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“Just saying” – PatientsLikeMe member Shep talks frankly about his MS

The members of the multiple sclerosis (MS) community on PatientsLikeMe are very open when it comes to sharing about their journey, and shep0454 (aka Shep) is no exception. He recently spoke with us about his life with MS, and he pulled no punches when talking about his emotions after being diagnosed, the wonderful people he’s met on PatientsLikeMe and the difficulties in traveling and vacationing with MS. Read on to see his personal journey (and his great sense of humor).  Hi Shep! Tell us a little about yourself and what you’re currently up to. I’m currently up to about FOUR foot TEN since I’m now a member of the Power Chair Guild full time! “A little about myself….” huh!?!?!?! I have been on my MS journey since I was a little boy running into the side of Cadillacs while waiting for the school bus…NO!!!! really!!! Relapsed and remitted with balance and falling and gran mal and absent seizures and impaired comprehension and blurry vision and heat sensitivity and unexplained lapses of chronic fatigue for about fifty years with no confirmed diagnosis. After a heart attack about seven years ago, I began to proactively seek an answer to these enigmas that all of …

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What lies ahead – PatientsLikeMe member John shares his journey with ALS

It’s already the second week of ALS Awareness Month, and as promised, we’ve got an interview to share with John (johnpp) – a PatientsLikeMe member that has been living with ALS since his diagnosis in the spring of 2013. John talks about a new sense of urgency that he feels along with his reaction and outlook after being diagnosed with ALS. And as we speak, he’s traveling across the United States with his adorable dog, Molly (that’s her in the picture) to help raise awareness and funds for ALS through his artwork. Learn more about his efforts on the ART 4 ALS website and check out his full interview below.  When did you first start experiencing symptoms of ALS? What was your diagnosis experience like? I first experienced ALS symptoms early in 2012 as I was trying to wind down a career in metropolitan planning. At the time, I was also heading up the recovery group I helped establish in our hometown of Schoharie NY after the devastating floods from Hurricane Irene in August 2013. The flood had put 85% of all homes and 100% of all businesses in town out of commission. I’m proud of the response from the …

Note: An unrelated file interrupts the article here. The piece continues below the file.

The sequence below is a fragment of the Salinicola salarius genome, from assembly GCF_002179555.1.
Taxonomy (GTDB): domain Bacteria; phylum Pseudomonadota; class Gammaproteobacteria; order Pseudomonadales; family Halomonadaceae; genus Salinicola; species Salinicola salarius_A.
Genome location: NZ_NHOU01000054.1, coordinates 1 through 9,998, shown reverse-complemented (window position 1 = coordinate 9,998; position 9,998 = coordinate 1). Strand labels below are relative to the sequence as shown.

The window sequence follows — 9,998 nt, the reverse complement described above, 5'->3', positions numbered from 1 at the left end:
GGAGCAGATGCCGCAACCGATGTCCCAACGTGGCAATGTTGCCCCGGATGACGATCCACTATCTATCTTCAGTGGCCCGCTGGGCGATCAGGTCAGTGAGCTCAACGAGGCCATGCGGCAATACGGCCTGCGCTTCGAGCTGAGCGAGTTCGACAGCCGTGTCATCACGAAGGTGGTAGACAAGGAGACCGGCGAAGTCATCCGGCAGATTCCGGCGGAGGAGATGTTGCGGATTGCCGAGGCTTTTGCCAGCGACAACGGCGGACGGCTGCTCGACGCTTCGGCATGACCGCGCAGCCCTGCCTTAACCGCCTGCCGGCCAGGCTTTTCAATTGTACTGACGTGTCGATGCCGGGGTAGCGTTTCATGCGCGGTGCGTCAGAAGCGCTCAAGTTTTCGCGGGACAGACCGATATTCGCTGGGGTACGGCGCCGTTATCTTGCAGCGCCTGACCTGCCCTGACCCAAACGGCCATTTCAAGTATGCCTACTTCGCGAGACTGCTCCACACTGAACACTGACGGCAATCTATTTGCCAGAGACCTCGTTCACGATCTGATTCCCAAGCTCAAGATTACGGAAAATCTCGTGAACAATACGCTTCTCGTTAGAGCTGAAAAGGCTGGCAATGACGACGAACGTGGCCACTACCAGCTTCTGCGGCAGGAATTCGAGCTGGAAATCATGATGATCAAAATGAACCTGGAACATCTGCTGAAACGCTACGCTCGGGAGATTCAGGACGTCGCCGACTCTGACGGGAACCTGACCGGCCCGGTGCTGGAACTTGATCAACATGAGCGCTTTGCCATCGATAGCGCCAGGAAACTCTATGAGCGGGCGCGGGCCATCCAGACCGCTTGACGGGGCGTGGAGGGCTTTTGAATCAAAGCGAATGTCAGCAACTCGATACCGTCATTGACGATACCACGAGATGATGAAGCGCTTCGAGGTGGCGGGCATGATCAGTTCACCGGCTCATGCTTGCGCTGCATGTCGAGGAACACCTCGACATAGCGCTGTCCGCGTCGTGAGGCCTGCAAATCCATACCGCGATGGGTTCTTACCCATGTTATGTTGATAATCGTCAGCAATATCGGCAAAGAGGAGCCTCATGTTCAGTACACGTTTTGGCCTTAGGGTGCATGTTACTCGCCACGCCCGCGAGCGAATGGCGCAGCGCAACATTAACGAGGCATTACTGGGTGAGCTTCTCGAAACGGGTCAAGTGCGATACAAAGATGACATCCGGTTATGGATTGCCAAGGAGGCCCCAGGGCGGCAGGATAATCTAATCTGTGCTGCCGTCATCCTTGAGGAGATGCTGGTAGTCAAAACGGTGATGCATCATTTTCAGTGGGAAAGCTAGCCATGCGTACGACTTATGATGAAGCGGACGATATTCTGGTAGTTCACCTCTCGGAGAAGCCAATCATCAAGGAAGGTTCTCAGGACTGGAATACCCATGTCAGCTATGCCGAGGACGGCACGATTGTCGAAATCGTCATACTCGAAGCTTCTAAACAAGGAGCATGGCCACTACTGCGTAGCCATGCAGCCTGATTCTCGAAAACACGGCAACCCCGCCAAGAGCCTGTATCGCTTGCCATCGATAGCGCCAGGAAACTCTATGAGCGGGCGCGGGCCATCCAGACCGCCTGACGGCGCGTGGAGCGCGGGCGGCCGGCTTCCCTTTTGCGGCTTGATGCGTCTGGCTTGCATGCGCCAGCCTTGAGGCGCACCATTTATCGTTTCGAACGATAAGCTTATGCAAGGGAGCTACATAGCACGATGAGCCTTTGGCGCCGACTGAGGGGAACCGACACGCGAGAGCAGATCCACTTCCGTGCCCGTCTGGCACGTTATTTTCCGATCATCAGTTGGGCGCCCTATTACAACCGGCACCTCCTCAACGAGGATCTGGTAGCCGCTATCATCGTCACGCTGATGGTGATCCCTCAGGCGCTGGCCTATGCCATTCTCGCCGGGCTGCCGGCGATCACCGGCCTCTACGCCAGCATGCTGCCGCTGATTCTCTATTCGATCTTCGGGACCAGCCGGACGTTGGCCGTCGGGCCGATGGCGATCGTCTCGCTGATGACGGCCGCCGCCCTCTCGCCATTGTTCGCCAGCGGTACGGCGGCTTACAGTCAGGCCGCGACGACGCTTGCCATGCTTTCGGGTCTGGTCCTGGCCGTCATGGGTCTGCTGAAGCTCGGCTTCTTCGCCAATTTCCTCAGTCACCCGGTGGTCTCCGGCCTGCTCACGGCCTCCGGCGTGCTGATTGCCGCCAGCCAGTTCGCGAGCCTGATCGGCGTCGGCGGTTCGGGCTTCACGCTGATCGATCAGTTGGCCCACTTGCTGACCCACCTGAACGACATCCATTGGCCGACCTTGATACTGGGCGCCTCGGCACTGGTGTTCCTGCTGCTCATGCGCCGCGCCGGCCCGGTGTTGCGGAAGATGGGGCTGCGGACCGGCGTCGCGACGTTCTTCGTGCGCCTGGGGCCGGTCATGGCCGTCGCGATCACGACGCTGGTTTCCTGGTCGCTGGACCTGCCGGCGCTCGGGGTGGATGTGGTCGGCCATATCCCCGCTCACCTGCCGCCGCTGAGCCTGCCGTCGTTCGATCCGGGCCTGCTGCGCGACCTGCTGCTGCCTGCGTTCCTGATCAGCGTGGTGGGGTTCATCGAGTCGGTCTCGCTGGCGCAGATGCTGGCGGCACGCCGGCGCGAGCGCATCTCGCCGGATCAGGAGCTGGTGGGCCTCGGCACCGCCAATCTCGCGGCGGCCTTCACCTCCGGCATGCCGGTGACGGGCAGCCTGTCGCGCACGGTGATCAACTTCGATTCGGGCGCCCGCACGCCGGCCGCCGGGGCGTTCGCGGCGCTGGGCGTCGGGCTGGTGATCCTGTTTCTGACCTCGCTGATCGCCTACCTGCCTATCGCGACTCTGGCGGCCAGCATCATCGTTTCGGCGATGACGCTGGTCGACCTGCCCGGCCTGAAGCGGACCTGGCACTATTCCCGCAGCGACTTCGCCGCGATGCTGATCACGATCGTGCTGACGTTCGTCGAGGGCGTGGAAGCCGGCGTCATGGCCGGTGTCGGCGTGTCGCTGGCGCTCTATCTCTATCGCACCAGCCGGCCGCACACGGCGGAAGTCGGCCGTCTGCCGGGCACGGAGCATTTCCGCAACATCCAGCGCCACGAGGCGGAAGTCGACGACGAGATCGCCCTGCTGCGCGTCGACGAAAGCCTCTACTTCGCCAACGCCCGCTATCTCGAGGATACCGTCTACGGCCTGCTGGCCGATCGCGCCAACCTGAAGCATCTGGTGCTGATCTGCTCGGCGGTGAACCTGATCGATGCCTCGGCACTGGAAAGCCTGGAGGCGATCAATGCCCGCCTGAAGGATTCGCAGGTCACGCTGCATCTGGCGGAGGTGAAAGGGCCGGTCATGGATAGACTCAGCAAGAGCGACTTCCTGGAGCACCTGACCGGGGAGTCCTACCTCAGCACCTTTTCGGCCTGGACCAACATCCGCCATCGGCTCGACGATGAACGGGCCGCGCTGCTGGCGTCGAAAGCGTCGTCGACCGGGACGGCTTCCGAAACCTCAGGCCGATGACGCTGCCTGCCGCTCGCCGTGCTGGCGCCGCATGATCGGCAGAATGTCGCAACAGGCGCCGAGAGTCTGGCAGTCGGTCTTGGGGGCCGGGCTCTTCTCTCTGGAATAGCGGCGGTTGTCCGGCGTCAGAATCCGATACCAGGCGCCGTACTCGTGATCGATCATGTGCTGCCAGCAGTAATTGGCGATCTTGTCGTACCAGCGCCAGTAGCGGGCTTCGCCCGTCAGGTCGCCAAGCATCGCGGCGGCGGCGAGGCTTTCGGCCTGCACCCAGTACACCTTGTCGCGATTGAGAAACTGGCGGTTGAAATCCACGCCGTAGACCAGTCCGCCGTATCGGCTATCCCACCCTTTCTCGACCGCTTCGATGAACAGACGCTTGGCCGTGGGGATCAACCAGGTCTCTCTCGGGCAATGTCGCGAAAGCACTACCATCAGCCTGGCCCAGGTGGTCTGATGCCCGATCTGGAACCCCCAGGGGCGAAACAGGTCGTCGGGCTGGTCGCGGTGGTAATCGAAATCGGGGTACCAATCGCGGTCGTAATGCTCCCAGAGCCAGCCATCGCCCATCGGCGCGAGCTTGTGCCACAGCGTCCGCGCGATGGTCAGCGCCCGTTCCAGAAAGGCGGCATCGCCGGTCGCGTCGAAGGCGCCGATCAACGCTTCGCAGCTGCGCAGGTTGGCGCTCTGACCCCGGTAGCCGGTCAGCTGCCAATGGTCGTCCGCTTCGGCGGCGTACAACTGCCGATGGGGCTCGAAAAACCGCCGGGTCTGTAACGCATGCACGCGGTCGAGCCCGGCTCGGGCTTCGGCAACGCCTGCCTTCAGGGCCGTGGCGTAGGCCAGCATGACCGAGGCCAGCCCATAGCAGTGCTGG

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Speaking up for hope during ALS Awareness Month

May is just a few days away, and we wanted to get a jump-start on spreading the word for Amyotrophic Lateral Sclerosis (ALS) Awareness Month. As many out there might know, PatientsLikeMe was founded on the life experiences of brothers Stephen, Ben and Jamie Heywood. In 1998, Stephen was diagnosed with ALS and his brothers went to work trying to find new ways to slow his progression. But their trial and error approach just wasn’t working, and so they set out to find a better way. And that’s how in 2004, PatientsLikeMe was created. If you don’t know the story, you can watch the feature documentary of the family’s journey, called “So Much So Fast.” ALS is considered a rare condition, but it’s actually more common than you might think – in the United States, 5,600 people are diagnosed with ALS each year, and as many as 30,000 are living with the condition at any given time.1 ALS affects people of every race, gender and background, and there is no current cure. Even before PatientsLikeMe, Jamie started the ALS Therapy Development Institute (ALS TDI), an independent research center that focuses on developing effective therapeutics that slow and stop ALS. Now, …

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“Shocked” – Kim talks about life with multiple sclerosis, becoming an advocate and PatientsLikeMeInMotion™